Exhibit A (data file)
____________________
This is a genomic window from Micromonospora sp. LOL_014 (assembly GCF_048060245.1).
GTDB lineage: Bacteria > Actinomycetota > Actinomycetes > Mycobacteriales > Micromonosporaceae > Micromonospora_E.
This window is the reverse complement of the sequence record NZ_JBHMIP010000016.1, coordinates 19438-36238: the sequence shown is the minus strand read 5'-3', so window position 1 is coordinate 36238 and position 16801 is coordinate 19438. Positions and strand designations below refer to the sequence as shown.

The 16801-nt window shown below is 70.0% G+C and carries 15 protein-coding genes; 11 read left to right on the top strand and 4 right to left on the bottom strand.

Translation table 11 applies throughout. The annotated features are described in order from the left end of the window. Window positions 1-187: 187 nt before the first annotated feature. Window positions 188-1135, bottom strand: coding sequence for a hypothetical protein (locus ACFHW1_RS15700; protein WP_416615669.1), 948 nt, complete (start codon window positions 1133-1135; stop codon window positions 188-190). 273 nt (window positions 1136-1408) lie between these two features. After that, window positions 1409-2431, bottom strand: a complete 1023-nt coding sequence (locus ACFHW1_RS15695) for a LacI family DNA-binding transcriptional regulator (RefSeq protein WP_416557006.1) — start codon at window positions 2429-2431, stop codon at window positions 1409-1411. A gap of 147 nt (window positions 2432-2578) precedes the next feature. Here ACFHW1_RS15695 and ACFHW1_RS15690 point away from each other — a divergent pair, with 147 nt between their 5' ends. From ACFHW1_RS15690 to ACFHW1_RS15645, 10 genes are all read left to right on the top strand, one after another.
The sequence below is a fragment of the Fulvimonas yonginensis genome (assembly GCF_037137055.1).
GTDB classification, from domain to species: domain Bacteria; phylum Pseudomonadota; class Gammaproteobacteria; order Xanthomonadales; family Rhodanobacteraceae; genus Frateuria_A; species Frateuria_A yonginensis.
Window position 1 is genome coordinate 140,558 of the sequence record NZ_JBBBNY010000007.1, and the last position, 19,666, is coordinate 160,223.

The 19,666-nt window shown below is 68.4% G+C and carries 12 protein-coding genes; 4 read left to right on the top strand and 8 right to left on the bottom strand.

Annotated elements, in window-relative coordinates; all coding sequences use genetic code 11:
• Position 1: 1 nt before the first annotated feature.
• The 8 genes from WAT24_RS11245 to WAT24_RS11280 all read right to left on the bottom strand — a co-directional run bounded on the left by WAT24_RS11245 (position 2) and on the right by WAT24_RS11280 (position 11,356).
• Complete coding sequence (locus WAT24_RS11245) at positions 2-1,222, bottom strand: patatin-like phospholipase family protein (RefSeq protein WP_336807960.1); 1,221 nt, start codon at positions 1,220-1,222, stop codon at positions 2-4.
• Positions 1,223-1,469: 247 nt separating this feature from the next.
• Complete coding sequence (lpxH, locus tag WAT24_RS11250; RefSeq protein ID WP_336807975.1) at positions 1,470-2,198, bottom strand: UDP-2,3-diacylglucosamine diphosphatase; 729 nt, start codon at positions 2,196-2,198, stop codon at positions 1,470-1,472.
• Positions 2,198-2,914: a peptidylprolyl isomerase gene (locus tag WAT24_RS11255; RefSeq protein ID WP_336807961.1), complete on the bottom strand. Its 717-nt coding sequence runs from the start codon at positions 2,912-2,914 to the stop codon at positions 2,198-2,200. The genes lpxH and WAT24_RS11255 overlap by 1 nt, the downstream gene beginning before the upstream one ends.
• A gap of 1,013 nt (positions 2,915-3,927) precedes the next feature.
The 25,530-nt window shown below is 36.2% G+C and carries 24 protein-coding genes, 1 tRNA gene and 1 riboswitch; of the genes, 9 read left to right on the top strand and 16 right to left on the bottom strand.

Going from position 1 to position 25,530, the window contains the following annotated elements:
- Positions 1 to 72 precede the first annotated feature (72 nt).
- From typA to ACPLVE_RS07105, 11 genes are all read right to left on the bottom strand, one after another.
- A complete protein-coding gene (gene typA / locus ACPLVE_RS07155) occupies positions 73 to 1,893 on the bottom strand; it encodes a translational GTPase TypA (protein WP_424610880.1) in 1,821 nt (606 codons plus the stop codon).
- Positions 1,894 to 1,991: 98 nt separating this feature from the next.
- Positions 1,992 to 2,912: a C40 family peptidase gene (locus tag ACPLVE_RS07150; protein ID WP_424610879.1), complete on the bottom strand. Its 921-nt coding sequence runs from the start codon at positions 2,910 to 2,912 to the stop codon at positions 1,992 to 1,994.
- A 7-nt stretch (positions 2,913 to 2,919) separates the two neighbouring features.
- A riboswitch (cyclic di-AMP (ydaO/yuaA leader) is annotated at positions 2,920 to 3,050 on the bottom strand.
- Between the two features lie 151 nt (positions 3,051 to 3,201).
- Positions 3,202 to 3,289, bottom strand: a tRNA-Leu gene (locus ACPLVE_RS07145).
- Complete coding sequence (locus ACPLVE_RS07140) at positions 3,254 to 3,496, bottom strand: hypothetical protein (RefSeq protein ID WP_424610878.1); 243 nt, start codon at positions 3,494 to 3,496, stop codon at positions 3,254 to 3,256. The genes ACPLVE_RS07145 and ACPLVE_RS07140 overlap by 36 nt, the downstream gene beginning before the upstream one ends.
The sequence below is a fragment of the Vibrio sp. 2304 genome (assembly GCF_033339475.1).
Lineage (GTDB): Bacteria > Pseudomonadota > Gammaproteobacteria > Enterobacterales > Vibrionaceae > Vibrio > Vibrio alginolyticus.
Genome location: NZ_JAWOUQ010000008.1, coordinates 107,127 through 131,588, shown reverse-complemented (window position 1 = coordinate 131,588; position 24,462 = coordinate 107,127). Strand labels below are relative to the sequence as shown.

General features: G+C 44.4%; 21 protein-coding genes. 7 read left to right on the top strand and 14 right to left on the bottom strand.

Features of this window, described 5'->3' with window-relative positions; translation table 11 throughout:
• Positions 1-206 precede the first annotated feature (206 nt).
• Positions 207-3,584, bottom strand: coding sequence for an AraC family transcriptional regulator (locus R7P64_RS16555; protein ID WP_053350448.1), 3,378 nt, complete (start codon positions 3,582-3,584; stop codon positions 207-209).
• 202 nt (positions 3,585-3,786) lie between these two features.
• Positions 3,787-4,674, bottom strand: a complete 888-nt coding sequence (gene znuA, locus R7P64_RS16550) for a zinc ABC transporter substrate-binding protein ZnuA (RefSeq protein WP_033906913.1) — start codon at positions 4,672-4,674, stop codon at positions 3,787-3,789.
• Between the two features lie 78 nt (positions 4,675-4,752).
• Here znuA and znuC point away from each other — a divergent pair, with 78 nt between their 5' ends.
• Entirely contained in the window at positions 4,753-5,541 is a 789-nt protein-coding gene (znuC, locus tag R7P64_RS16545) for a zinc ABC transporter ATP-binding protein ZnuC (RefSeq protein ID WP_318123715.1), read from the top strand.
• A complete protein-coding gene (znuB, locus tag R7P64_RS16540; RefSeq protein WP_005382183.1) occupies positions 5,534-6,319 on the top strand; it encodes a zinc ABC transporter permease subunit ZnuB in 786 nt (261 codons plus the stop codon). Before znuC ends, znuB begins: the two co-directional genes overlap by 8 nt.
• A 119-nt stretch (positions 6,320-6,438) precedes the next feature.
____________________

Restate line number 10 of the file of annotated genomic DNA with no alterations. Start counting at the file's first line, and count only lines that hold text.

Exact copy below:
Annotated elements, in window-relative coordinates; all coding sequences use genetic code 11: